We may not ever know exactly why Sheryl Sandberg quit Facebook, now Meta. But there’s no question that Sandberg is one of the most talented corporate executives of her generation.
When she joined Facebook from Google in 2008, hired by the site’s founder Mark Zuckerberg, the business had revenues of just $272m and was making losses of $56m. It had no real business model, nor much idea how to create one.
After taking over as COO, Sandberg turned it into a brutally effective advertising machine, monetising all those hundreds of millions of eyeballs to brilliant effect.
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By last year, Meta had revenues of $118bn and profits of $39bn. At its peak, it had a market value of more than $1trn, one of only a tiny handful of companies to break through that barrier. Sandberg’s brand of right-on, corporate feminism – especially as championed in her best-selling book Lean In – may have become a little grating over the years, but she is a class act. Without her, Facebook might have struggled to find a business model that actually worked.
What will happen to Meta without her remains to be seen. It faces a stiff set of challenges. But the more interesting question is what Sandberg will do next. After all, at 52 she is still relatively young. Every company in the world should be trying to snap her up. And some of the giants of the FTSE should be trying to tempt her across the Atlantic. Here are three that could definitely use someone of her ability.
Three UK companies that could use Sandberg's talents
First, Unilever. Alan Jope is completely out of his depth at the consumer-goods giant. It has trailed behind rivals such as Nestlé and Procter & Gamble while focusing on wishy-washy virtue signalling far more than delivering returns for shareholders. He launched the most hopeless takeover bid of recent times with a failed attempt to buy GlaxoSmithKline’s consumer goods unit ahead of its demerger, and his only plan for the conglomerate seems to be the kind of “reorganisation” that consultants come up with when they can’t think of anything better to suggest. US corporate raider Nelson Peltz has already taken a stake and a seat on the board. Sandberg would be the blast of butt-kicking corporate fresh air the company so badly needs, while also maintaining its impeccably liberal credentials.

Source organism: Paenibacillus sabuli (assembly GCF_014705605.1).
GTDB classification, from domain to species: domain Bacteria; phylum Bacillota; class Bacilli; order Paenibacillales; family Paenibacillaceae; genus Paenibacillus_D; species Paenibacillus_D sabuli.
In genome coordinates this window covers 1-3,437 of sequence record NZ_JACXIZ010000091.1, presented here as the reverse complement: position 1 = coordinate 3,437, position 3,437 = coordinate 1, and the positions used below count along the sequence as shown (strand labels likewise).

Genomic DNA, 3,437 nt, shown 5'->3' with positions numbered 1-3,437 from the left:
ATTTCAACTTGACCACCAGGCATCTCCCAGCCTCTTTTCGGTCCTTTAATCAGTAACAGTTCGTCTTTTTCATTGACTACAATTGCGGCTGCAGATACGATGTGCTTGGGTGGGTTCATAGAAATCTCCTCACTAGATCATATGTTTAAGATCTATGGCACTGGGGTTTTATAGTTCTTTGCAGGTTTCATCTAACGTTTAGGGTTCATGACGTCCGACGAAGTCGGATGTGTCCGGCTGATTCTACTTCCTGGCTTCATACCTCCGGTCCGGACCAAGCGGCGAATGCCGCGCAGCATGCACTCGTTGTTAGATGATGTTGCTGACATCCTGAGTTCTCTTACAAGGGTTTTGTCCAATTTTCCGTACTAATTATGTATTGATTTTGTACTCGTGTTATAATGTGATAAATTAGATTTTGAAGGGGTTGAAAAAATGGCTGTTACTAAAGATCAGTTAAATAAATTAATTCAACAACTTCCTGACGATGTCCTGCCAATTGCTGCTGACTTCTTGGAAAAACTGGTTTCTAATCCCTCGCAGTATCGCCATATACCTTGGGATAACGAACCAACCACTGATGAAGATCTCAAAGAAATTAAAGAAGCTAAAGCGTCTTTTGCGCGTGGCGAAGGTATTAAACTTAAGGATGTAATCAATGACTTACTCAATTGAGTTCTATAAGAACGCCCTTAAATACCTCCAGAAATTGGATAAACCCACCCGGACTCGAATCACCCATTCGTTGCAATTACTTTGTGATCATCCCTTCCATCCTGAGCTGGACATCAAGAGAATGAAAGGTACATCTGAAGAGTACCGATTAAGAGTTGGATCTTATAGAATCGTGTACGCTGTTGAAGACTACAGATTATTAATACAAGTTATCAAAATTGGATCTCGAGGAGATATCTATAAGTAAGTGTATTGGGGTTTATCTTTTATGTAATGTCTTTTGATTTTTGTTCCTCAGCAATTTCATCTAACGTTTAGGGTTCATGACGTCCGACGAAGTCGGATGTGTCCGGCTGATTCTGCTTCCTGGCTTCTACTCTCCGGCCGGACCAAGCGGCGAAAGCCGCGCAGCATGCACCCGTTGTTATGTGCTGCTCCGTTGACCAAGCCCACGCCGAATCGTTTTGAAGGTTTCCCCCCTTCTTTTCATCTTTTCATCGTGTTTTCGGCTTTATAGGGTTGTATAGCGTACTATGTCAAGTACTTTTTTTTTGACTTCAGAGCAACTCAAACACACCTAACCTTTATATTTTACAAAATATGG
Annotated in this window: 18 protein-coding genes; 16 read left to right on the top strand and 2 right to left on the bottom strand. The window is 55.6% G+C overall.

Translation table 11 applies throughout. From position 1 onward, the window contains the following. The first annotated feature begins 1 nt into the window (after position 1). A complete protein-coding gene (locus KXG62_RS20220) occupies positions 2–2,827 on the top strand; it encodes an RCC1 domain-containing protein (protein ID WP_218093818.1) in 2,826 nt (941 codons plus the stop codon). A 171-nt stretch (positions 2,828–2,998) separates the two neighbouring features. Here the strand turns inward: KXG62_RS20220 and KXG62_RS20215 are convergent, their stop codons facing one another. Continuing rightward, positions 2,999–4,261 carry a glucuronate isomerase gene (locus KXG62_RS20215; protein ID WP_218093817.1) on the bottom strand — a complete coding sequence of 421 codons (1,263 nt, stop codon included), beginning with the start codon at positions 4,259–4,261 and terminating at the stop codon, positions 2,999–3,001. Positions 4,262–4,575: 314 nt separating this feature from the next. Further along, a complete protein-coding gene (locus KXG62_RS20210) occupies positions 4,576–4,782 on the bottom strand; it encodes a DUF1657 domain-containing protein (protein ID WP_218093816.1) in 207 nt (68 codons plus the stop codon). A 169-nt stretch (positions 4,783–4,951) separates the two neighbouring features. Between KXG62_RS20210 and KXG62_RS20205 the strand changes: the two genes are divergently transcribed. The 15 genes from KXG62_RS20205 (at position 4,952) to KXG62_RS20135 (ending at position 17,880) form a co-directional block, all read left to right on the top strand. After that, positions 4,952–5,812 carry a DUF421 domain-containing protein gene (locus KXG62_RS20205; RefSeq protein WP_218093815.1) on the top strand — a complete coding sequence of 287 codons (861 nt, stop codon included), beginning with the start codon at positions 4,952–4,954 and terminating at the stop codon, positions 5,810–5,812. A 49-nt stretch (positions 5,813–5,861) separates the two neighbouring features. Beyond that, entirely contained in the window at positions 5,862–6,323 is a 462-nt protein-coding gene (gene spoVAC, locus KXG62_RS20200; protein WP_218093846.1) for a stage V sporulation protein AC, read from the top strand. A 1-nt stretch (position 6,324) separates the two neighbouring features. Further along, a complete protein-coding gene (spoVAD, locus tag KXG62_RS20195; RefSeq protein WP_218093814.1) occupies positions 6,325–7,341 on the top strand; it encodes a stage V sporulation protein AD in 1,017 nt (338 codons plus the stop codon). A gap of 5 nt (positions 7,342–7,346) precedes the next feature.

Next, the company Jope tried to buy half of – GSK. The hapless Emma Walmsley may finally complete her long-planned demerger into its pharmaceuticals and consumer goods unit this year. But she will remain in charge of the more important drugs business even after years of failing to deliver the major new medicines the company needs to start growing again. There is no reason to imagine she will be any better at the job now she doesn’t have to worry about toothpaste sales any more. Sandberg knows how to run a tech-based business, and one that depends on cutting-edge science, and swapping genes and molecules for codes and algorithms shouldn’t be much of a problem.
Finally, HSBC. The world’s only real global bank needs a leader with political skills and vision to navigate the tense relationship between its Chinese and European interests. Perhaps it needs to demerge? Create two self-managing companies? Or find a way of keeping both sides happy at the same time? These are hard questions and it will take a lot of tact and diplomacy, and a firm idea of where its future lies, to provide the answers. Sandberg is more likely to be able to manage that than another grey, faceless career banker.
Snap her up before the Americans do
Of course, a US company would be a more natural home. Regardless of whether Elon Musk buys it or not, she may well be the one person who could sort out the mess that is Twitter. Jeff Bezos must be wondering if she wouldn’t make a better successor as CEO at Amazon than the man he chose, Andy Jassy. Or Ford could use her talent as it transforms into a manufacturer of electric vehicles. There are not many executives as talented as Sandberg out there – if any British company could hire her it would be a huge coup.
Matthew Lynn is a columnist for Bloomberg, and writes weekly commentary syndicated in papers such as the Daily Telegraph, Die Welt, the Sydney Morning Herald, the South China Morning Post and the Miami Herald. He is also an associate editor of Spectator Business, and a regular contributor to The Spectator. Before that, he worked for the business section of the Sunday Times for ten years.
He has written books on finance and financial topics, including Bust: Greece, The Euro and The Sovereign Debt Crisis and The Long Depression: The Slump of 2008 to 2031. Matthew is also the author of the Death Force series of military thrillers and the founder of Lume Books, an independent publisher.
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